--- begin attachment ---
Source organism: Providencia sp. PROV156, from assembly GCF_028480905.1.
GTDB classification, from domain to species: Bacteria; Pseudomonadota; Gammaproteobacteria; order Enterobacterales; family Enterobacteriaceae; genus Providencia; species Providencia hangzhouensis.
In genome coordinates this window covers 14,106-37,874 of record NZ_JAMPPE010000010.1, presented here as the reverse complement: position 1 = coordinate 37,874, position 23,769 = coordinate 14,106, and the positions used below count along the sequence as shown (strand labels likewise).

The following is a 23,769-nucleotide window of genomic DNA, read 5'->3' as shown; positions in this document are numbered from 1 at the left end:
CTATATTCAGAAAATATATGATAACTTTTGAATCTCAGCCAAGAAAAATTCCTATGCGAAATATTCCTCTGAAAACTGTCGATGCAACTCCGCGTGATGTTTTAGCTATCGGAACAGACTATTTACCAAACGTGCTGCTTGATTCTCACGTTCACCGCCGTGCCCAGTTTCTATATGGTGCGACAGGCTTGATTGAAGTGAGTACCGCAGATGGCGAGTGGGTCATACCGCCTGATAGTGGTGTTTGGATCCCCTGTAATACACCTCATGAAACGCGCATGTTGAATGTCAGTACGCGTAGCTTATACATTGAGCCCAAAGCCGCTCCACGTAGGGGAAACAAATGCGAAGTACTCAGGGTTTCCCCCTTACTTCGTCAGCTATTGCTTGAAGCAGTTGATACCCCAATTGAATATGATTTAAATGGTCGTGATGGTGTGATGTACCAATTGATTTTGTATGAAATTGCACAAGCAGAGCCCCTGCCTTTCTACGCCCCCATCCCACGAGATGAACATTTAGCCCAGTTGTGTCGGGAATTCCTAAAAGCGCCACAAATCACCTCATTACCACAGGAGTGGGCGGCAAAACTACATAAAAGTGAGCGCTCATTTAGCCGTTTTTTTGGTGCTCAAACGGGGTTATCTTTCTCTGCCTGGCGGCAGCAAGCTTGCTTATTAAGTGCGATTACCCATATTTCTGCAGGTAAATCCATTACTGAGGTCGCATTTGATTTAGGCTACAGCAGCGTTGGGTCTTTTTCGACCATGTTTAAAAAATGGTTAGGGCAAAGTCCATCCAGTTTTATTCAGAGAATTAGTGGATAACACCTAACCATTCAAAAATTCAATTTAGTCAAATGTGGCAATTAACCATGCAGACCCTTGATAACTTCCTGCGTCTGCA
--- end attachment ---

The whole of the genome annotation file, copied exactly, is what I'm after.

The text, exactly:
Source organism: Providencia sp. PROV156, from assembly GCF_028480905.1.
GTDB classification, from domain to species: Bacteria; Pseudomonadota; Gammaproteobacteria; order Enterobacterales; family Enterobacteriaceae; genus Providencia; species Providencia hangzhouensis.
In genome coordinates this window covers 14,106-37,874 of record NZ_JAMPPE010000010.1, presented here as the reverse complement: position 1 = coordinate 37,874, position 23,769 = coordinate 14,106, and the positions used below count along the sequence as shown (strand labels likewise).

The following is a 23,769-nucleotide window of genomic DNA, read 5'->3' as shown; positions in this document are numbered from 1 at the left end:
CTATATTCAGAAAATATATGATAACTTTTGAATCTCAGCCAAGAAAAATTCCTATGCGAAATATTCCTCTGAAAACTGTCGATGCAACTCCGCGTGATGTTTTAGCTATCGGAACAGACTATTTACCAAACGTGCTGCTTGATTCTCACGTTCACCGCCGTGCCCAGTTTCTATATGGTGCGACAGGCTTGATTGAAGTGAGTACCGCAGATGGCGAGTGGGTCATACCGCCTGATAGTGGTGTTTGGATCCCCTGTAATACACCTCATGAAACGCGCATGTTGAATGTCAGTACGCGTAGCTTATACATTGAGCCCAAAGCCGCTCCACGTAGGGGAAACAAATGCGAAGTACTCAGGGTTTCCCCCTTACTTCGTCAGCTATTGCTTGAAGCAGTTGATACCCCAATTGAATATGATTTAAATGGTCGTGATGGTGTGATGTACCAATTGATTTTGTATGAAATTGCACAAGCAGAGCCCCTGCCTTTCTACGCCCCCATCCCACGAGATGAACATTTAGCCCAGTTGTGTCGGGAATTCCTAAAAGCGCCACAAATCACCTCATTACCACAGGAGTGGGCGGCAAAACTACATAAAAGTGAGCGCTCATTTAGCCGTTTTTTTGGTGCTCAAACGGGGTTATCTTTCTCTGCCTGGCGGCAGCAAGCTTGCTTATTAAGTGCGATTACCCATATTTCTGCAGGTAAATCCATTACTGAGGTCGCATTTGATTTAGGCTACAGCAGCGTTGGGTCTTTTTCGACCATGTTTAAAAAATGGTTAGGGCAAAGTCCATCCAGTTTTATTCAGAGAATTAGTGGATAACACCTAACCATTCAAAAATTCAATTTAGTCAAATGTGGCAATTAACCATGCAGACCCTTGATAACTTCCTGCGTCTGCA